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Thyroid hormone treatment among pregnant women with subclinical hypothyroidism: US national assessment

BMJ 2017; 356 doi: https://doi.org/10.1136/bmj.i6865 (Published 25 January 2017) Cite this as: BMJ 2017;356:i6865

Rapid Response:

Subclinical hypothyroidism in pregnancy: consider iodine deficiency before prescribing thyroid hormone treatment

Maraka and colleagues, in their article ‘Thyroid hormone treatment among pregnant women with subclinical hypothyroidism’ (1), do not seem to have considered iodine deficiency (common in pregnancy) as a potential cause, and that it may in fact be iodine supplementation, not thyroid hormone treatment, that is needed.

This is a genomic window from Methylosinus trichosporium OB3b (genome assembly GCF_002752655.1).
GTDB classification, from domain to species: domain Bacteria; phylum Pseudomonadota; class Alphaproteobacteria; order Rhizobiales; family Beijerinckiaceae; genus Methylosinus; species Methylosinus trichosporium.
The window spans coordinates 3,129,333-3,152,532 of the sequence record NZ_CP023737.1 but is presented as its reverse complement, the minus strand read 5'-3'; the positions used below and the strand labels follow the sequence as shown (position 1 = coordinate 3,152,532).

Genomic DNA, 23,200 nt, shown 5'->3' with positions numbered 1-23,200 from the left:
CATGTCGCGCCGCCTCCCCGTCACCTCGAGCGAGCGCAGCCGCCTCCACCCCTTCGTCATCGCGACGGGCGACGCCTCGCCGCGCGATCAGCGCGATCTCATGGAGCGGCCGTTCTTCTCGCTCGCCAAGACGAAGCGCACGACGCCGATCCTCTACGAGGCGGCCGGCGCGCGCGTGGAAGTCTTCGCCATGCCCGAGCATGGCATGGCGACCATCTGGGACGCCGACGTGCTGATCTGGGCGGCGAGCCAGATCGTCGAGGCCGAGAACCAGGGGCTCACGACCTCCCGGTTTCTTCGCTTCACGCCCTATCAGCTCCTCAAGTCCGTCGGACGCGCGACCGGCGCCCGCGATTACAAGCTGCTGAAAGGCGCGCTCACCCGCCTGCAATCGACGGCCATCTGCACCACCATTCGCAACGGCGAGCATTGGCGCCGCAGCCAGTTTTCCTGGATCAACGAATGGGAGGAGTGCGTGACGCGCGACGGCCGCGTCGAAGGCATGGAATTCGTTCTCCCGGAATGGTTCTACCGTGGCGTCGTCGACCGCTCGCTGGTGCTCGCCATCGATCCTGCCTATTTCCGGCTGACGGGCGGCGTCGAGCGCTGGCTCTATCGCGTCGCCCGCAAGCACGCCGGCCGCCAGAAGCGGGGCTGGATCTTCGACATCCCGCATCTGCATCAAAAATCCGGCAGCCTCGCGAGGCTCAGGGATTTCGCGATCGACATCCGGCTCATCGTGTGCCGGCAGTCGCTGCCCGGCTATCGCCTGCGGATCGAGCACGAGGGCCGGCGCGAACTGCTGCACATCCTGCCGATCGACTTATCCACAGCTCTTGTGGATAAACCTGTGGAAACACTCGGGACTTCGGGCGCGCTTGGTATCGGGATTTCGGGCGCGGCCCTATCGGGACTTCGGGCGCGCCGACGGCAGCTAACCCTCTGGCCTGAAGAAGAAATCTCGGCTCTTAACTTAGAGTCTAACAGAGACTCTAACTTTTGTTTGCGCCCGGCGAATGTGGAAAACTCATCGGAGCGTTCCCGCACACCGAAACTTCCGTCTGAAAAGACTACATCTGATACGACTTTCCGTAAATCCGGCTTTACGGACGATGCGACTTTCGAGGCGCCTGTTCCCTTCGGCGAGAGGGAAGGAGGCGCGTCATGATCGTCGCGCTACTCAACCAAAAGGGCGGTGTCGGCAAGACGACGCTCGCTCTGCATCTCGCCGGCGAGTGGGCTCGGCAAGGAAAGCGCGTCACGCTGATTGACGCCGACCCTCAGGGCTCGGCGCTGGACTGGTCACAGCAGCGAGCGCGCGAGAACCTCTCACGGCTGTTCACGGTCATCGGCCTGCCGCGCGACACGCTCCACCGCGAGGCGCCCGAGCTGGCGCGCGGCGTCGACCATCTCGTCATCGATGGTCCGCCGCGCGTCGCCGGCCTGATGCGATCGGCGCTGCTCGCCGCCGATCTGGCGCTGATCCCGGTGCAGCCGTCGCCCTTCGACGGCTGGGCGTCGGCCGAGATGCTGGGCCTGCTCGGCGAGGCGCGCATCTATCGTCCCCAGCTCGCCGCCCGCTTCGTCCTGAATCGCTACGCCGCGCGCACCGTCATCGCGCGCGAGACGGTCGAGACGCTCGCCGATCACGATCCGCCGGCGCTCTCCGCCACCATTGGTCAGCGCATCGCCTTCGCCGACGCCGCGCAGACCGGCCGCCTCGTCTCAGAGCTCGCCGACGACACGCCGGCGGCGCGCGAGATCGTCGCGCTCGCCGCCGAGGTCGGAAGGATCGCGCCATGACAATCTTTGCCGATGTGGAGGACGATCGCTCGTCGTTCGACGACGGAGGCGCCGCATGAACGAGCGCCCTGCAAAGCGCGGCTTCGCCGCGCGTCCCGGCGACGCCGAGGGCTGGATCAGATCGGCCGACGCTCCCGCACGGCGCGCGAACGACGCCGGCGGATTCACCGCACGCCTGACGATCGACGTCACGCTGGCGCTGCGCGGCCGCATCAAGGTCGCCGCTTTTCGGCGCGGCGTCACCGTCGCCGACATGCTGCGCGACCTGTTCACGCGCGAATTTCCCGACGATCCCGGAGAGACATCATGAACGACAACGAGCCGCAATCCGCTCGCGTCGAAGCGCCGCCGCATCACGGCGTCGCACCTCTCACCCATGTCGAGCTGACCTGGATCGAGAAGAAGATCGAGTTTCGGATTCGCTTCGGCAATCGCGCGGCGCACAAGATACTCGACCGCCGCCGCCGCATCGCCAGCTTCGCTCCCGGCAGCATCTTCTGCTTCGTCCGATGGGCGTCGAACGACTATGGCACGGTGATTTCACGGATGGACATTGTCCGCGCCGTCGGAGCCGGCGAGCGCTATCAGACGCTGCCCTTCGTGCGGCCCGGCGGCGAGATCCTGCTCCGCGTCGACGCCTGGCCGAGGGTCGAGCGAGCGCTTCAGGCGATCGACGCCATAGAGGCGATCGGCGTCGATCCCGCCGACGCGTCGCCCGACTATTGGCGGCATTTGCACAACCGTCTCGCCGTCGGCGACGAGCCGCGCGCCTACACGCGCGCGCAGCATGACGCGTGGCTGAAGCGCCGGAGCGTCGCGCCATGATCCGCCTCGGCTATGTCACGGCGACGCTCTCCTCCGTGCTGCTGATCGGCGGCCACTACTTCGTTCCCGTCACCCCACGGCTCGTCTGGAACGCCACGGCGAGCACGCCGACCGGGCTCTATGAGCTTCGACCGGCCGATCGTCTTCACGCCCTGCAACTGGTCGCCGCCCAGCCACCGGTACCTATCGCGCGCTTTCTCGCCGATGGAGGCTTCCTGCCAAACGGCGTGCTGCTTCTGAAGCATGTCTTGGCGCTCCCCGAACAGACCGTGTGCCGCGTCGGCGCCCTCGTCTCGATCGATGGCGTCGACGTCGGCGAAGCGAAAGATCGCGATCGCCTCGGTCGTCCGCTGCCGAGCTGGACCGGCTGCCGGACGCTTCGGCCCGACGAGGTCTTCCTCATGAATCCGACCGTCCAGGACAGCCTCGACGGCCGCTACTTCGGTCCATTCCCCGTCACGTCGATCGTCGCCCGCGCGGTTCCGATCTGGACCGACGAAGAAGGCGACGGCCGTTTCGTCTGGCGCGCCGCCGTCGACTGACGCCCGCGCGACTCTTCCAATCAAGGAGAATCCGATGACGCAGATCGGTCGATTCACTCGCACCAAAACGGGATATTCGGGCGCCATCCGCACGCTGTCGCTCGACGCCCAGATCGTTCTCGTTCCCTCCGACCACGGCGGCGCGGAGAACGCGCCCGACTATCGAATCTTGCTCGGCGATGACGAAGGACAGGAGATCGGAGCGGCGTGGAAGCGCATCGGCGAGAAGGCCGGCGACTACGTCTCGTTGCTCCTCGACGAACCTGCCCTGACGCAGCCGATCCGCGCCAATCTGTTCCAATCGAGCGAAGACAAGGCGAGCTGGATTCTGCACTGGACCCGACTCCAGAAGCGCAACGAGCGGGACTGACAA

All pregnant women with elevated TSH (and ideally, all women pre-conception) should be tested for iodine deficiency and receive appropriate iodine supplementation; combined iodine intake from diet and supplements should be between 290 and 1100 µg per day.

Urinary iodine concentration is a good marker of the recent intake of iodine over days, and is the index of choice for evaluating iodine deficiency (spot urine concentrations have been shown to correlate well with 24-hour urine samples).

1. Thyroid hormone treatment among pregnant women with subclinical hypothyroidism: US national assessment. Spyridoula Maraka et al. BMJ 2017;356:i6865

Competing interests: No competing interests

31 January 2017
Peter J Lewis
General Practitioner with Special Interest in Integrative Medicine
15 South Steyne, Manly, NSW 2095, Australia